50 Finite Element Methods Allows more precise calculations Flexible placement of nodes Good at defining irregular boundaries Labor intensive setup Might be necessary if the direction of anisotropy varies in the aquifer

51 Structural features create anisotropy in this karst system

52 Finite-Element Mesh for system

53 Class Focus Will use USGS finite-difference model, MODFLOW, for class presentations and exercises More details on mathematics and simplifications used in MODFLOW later

54 Governing Equations for Ground Water Flow Conditions and requirements: Mass of water must be conserved at every point in the system Rate and direction of flow is related to head by Darcys Law Water and porous medium behave as compressible, elastic materials, so the volume of water stored in the system can change as a function of head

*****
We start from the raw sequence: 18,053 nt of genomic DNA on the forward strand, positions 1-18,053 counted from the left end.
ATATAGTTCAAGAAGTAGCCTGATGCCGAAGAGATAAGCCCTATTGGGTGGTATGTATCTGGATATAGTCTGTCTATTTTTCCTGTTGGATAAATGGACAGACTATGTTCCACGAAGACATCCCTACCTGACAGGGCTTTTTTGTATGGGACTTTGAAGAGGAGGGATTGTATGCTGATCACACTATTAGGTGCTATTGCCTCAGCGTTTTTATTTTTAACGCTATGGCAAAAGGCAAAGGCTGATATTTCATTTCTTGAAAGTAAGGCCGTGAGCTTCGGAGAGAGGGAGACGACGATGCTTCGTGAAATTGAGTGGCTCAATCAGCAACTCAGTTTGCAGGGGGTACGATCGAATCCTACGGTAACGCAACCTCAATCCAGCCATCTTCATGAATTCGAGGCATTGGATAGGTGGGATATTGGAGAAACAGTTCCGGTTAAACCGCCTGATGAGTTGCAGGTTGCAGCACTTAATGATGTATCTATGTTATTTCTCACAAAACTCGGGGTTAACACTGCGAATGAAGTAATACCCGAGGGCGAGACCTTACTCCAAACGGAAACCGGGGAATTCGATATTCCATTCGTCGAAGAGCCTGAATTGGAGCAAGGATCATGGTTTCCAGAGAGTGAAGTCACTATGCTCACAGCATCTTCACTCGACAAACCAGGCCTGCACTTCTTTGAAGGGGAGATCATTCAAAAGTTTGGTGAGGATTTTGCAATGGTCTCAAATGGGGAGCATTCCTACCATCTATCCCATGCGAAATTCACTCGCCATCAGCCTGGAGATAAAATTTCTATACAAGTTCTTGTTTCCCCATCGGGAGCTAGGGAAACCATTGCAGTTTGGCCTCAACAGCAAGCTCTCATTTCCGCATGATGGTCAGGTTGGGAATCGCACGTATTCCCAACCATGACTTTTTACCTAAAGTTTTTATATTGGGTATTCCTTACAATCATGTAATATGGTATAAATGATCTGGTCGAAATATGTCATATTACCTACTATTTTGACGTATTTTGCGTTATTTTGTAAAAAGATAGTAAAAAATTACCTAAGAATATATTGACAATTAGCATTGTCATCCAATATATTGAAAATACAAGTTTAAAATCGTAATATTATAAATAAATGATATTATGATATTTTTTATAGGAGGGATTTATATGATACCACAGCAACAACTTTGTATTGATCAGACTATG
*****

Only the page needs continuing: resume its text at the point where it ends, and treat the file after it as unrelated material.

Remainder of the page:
55 Governing Equations for Ground Water Flow Many forms depending on the assumptions that are valid for the problem of interest. In most cases, it is assumed that the density of ground water is spatially and temporally constant.

56 Governing Equations for Ground Water Flow Conservation of Mass Starting point for developing 3-D flow equation Mass In – Mass Out = Change in Mass Stored (If there is no change in storage, the condition is said to be steady- state. If the storage changes, the condition is said to be transient.) Small control volume over time in 3 directions -finite difference and differential forms -to be useful must be able to express flow rates and change in storage in terms of head (measurable variable) --- Darcys Law

57 Governing Equations for Ground Water Flow Darcys Law –1856 experiment measured flow through sand pack –generalized relationship for flow in porous media

58 Darcys Law Relates direction and rate of ground-water flow to the distribution of head in the ground-water system where, Q = volumetric flow rate (discharge), A = flow area perpendicular to L (cross sectional area), K = hydraulic conductivity, L= flow path length (L = x 1 - x 0 ), and h = hydraulic head